LOUISVILLE, Ky. (AP) — Breonna Taylor’s neighbor recalled her horror as police bullets flew into her apartment near her sleeping son as a federal trial for the former Louisville officer who fired those shots began Thursday.

Former Louisville police officer Brett Hankison fired 10 shots during the botched raid in March 2020 that left Taylor dead, though it was another officer who fatally shot the 26-year-old Black woman. Hankison, 47, is charged with two federal civil rights violations for endangering Taylor, her boyfriend and Taylor’s neighbors, who shared a wall with her apartment. None of Hankison’s shots hit anyone.

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Federal prosecutors are attempting to do what Kentucky prosecutors couldn’t — convict Hankison for his actions on the night Taylor was shot to death by white officers. In the 2022 state trial, Hankison was acquitted of charges that he endangered Napper and her family.

In this federal case, the stakes are higher for Hankison. The two charges each carry a maximum penalty of life in prison.

“I was scared to death, I didn’t know what was happening,” the neighbor, Chelsey Napper, testified as the first witness called by federal prosecutors. Napper lived next door to Taylor, whose killing sparked massive racial injustice protests in the summer of 2020.

“I didn’t know what to think, I couldn’t think,” Napper testified, after saying she heard a loud boom outside. It was a hail of gunfire from officers who came to Taylor’s door to serve a warrant. After officers broke down Taylor’s door with a battering ram, her boyfriend fired a shot that hit an officer in the leg.

Napper’s boyfriend and her son were also in their apartment, and she said a bullet came within 1 to 2 feet (0.3 to 0.6 meters) of her son, Zayden, as he lay in bed. Napper testified she was shocked when she later learned it was a police officer who fired the shots.

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Hankison’s lawyers argued during opening statements that the former K-9 officer with 17 years of experience was making a “tactical move” when he spun away from Taylor’s front door, ran to the side of the apartment and fired shots through a glass door and bedroom window.

“None of Brett Hankison’s rounds hit anyone. No one,” his attorney, Jack Byrd said during opening arguments Thursday.

Federal prosecutors told the jury that Hankison fired his shots after the gunfire between other officers and Taylor’s boyfriend had stopped.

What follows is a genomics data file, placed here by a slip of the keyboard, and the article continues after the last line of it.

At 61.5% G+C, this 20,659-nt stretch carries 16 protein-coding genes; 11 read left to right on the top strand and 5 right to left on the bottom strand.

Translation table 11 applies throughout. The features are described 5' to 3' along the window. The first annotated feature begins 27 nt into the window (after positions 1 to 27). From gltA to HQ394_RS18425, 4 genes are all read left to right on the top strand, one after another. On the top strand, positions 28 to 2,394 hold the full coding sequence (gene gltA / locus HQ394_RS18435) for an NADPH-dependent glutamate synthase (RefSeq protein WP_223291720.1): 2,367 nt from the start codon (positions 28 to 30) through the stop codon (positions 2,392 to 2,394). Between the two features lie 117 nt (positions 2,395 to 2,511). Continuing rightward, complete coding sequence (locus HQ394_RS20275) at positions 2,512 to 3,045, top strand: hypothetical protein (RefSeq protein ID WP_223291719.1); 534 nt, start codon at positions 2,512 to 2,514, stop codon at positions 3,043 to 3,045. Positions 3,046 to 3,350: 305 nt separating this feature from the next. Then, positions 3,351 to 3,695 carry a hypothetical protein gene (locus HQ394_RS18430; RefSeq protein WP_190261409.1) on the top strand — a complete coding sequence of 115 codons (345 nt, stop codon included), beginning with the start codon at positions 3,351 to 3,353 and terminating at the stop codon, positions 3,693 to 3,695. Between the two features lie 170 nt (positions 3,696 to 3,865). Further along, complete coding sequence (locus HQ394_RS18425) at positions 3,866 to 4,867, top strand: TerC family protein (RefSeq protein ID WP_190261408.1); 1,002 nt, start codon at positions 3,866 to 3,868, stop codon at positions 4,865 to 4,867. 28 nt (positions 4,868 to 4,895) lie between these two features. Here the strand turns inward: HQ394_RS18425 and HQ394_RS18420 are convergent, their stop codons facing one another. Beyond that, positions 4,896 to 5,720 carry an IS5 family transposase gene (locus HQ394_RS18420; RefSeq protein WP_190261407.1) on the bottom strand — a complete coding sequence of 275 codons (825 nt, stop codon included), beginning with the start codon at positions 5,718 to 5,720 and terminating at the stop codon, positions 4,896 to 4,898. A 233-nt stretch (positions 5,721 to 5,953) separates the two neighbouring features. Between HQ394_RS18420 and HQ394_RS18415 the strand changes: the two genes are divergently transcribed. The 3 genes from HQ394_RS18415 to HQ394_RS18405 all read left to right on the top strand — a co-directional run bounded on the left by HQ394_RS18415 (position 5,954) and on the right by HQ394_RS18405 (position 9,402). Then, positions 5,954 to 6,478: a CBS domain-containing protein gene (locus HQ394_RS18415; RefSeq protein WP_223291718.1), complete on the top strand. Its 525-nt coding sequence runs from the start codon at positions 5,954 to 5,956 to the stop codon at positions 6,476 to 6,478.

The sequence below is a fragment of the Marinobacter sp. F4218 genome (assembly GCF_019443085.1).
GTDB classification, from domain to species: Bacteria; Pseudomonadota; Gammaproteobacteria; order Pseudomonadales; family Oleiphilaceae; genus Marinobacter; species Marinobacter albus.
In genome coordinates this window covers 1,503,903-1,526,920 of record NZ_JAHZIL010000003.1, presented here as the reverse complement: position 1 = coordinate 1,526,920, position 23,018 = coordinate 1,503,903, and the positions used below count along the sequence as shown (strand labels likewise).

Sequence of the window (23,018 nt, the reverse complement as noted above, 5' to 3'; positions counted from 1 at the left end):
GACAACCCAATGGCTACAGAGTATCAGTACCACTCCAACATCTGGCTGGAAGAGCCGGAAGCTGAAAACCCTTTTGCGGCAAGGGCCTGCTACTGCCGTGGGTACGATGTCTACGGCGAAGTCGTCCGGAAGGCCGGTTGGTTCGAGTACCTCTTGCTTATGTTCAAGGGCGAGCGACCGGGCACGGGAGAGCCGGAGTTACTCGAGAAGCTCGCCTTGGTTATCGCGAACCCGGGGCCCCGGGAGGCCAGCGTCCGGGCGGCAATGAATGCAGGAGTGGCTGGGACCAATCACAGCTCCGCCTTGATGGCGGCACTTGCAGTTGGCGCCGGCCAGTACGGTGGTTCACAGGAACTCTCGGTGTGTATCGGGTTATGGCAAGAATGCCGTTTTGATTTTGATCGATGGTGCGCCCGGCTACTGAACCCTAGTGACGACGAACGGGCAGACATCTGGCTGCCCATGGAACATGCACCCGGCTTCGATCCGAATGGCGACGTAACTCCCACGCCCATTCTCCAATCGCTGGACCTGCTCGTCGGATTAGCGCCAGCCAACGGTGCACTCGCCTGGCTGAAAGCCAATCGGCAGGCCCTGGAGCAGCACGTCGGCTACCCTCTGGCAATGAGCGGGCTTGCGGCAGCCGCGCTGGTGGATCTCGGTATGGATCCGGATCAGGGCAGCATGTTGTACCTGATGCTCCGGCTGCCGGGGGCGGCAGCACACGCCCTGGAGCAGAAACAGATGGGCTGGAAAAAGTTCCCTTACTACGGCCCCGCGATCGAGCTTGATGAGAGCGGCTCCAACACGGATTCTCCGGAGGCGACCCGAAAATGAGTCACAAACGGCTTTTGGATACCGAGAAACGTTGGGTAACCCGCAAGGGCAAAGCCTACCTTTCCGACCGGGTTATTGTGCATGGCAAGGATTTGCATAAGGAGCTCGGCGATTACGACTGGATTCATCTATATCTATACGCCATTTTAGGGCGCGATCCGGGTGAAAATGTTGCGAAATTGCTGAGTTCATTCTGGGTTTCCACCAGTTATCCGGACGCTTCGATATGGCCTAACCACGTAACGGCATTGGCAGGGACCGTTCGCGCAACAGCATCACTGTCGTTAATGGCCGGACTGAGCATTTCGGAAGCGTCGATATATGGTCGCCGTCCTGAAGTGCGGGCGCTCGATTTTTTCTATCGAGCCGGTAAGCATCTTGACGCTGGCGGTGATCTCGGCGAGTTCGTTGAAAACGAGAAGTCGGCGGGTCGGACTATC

“At that point, Breonna was on the ground … the gunfire had stopped,” said Anna Gotfryd, a federal prosecutor with the Department of Justice. “Except the defendant wasn’t done.”

Gotfryd said Hankison retreated to the side of the apartment and “suddenly sprayed bullets into the apartment.”

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Hankison’s attorneys disputed that there was a pause between the gunfire between officers at the door and Hankison’s shots. None of the officers involved in the raid had turned on their body cameras.

Byrd argued that Hankison had shown up the night of the raid to earn overtime pay, and had nothing to do with the drafting of the warrant used to enter Taylor’s home. He said the jury would hear testimony that Hankison was not the last to fire his weapon.

Hankison took the witness stand at his 2022 trial in state court and said after a fellow officer was shot in the leg, he moved away from the front door and to the side of the apartment, where he began firing. He said he wanted to “stop the threat” coming from inside the apartment.

The jury selection process began on Monday. About 80 potential jurors were individually questioned out of the public eye in a library adjacent to the courtroom over three days as U.S. District Judge Rebecca Jenning Grady took precautions to protect their identities and their answers to personal questions. In Hankison’s state trial, potential jurors were asked about their views on the police and protest groups like Black Lives Matter.

On Thursday morning, 16 jurors were selected, a number that includes four alternates in case a juror cannot finish the trial.

Hankison is one of four officers who were charged by the U.S. Department of Justice last year with violating Taylor’s civil rights. He was fired by Louisville police in 2020.